Location: Reproduction Research
Title: Metabolic status, gonadotropin secretion, and ovarian function during acute nutrient restriction of beef heifers Authors
|White, Frank -|
|Ciccioli, N -|
|Floyd, Leann -|
|Rubio, Ivette -|
|Keisler, Duane -|
|Spicer, Leon -|
|Wettemann, Robert -|
Submitted to: Journal of Animal Science
Publication Type: Peer Reviewed Journal
Publication Acceptance Date: June 5, 2013
Publication Date: September 1, 2013
Citation: Lents, C.A., White, F.J., Ciccioli, N.H., Floyd, L.N., Rubio, I., Keisler, D.H., Spicer, L.J., Wettemann, R.P. 2013. Metabolic status, gonadotropin secretion, and ovarian function during acute nutrient restriction of beef heifers. Journal of Animal Science 91(9):4146-4157. Interpretive Summary: Initiation of puberty and maintenance of reproductive function in cattle are related to activity of the ovaries, which are controlled by the release of reproductive hormones from the pituitary gland. It is generally well understood that reproductive function is impacted by metabolism in animals. During normal production scenarios, beef cattle can experience fluctuations in metabolic state due to changes in their body’s demand for nutrients, and young growing heifers may be more sensitive to these acute metabolic changes. To determine how metabolism affects reproductive efficiency in cattle, scientists investigated how acute changes in nutrient flux affected metabolic and reproductive hormones in beef heifers and related these changes to differences in ovarian function. They discovered that acute changes in nutrient intake impaired ovulation. This was associated with alterations in metabolic fuels such as glucose and fatty acids. They also found that concentrations of insulin-like growth factor-I, a hormone that controls growth of somatic tissues, changed with level of nutrient intake and that size of ovarian follicles is associated with concentrations of this hormone. Furthermore, the release of reproductive hormones from the pituitary gland was altered with metabolic state. These responses were variable, indicating that improvement in the efficiency of beef cattle production can be achieved if the biological and genetic basis underlying this variability can be identified.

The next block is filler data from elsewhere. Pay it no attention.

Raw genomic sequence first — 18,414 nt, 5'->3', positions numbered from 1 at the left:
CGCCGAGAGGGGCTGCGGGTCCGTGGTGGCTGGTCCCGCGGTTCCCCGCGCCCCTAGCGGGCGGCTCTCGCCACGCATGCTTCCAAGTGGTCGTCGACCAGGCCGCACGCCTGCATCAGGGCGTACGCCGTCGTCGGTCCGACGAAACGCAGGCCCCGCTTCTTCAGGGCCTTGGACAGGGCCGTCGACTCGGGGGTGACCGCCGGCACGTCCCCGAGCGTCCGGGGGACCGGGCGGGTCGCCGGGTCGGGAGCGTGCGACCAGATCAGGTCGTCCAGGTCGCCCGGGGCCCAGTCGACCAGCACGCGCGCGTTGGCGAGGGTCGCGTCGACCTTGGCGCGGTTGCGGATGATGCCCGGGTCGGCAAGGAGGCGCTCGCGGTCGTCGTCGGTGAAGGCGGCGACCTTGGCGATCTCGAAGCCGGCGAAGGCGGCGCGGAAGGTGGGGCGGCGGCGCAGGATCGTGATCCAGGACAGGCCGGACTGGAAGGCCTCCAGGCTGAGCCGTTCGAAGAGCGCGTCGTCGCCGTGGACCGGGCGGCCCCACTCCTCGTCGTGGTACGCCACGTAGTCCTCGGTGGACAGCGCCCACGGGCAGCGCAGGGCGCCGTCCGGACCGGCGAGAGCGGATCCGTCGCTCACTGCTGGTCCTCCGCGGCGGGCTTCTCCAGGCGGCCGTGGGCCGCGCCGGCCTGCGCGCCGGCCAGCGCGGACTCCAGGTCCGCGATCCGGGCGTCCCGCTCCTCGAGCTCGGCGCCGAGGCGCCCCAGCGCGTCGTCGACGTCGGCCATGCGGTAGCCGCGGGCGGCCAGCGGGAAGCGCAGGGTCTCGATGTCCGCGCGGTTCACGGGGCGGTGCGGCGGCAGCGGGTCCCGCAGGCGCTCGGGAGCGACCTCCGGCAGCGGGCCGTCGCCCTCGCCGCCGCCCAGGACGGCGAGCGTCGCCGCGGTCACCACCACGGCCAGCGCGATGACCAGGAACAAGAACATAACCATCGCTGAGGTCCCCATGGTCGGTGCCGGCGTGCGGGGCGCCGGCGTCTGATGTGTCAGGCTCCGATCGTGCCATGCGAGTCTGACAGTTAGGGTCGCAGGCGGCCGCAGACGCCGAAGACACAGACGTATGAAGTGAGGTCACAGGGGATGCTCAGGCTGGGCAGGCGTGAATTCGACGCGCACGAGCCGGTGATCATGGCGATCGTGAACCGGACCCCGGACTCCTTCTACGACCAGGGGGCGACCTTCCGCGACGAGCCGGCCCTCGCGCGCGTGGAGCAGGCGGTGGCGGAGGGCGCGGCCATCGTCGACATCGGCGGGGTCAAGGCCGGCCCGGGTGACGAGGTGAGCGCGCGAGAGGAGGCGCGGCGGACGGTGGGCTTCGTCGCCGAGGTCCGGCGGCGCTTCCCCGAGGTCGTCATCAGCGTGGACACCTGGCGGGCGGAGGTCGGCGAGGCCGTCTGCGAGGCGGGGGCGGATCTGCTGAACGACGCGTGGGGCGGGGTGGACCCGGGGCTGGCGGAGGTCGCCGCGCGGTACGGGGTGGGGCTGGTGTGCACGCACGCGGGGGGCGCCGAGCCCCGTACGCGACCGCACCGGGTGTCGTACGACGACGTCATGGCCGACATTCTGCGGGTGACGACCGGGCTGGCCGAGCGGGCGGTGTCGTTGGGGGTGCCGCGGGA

Technical Abstract: The effect of acute nutritional restriction on metabolic status, gonadotropin secretion, and ovarian function of heifers was determined in 2 experiments. In Exp. 1, 14-mo-old heifers were fed a diet supplying 1.2 × maintenance energy requirements (1.2M). After 10 d, heifers were fed 1.2M or were restricted to 0.4 × maintenance requirements (0.4M; d 0). Heifers received PGF2a (25 mg, intramuscularly) on d –10, 0, and 10 to synchronize ovulation. After 30 d, 1.2M and 0.4M heifers were realimented to 1.2 M for 100 d. Blood samples were collected every other day from d 0 to 14 then 3 times weekly thereafter. Heifers in Exp. 2 were managed as in Exp. 1 except that animals were fitted with an indwelling jugular catheter and blood samples were collected at 10-min intervals for 8 h on d 9, 10, and 11. Concentrations of progesterone in plasma were used to quantify ovarian luteal function. All 1.2M heifers ovulated, whereas only 30% of 0.4M heifers ovulated in Exp. 1. Concentrations of NEFA were greater and concentrations of thyroxine and IGF-I were less (P < 0.05) in plasma of 0.4M heifers compared with 1.2M heifers. The size of dominant follicles in Exp. 1 was reduced (P < 0.05) in 0.4M compared with 1.2M heifers. Concentrations of IGF-I were increased and anovulatory heifers resumed ovarian cycles an average of 35 d after realimentation. Concentrations of insulin were greater (P < 0.05) in plasma of 1.2M compared with 0.4M heifers in Exp. 2. The frequency of LH pulses was reduced (P < 0.05) in 0.4M heifers on d 9, and FSH in plasma on d 11 was not influenced by treatment. Reduced concentrations of IGF-I in plasma of nutrient-restricted heifers were associated with the reduced size of dominant follicles and indicated a local effect of growth factors on follicles. The decreased LH pulse frequency of 0.4M heifers before luteolysis indicates that restriction of nutrients decreased LH support of follicle growth. A preovulatory increase in estradiol in plasma and an ovulatory surge of LH were not detected in nutrient restricted heifers that did not ovulate. It is concluded that restricting beef heifers to 0.4 × maintenance energy requirements reduced the availability of metabolic fuel and decreased metabolic hormones, resulting in changes within the reproductive neuroendocrine-ovarian axis that compromised the ability of the dominant follicle to secrete sufficient concentrations of estrogen to stimulate an ovulatory surge of LH.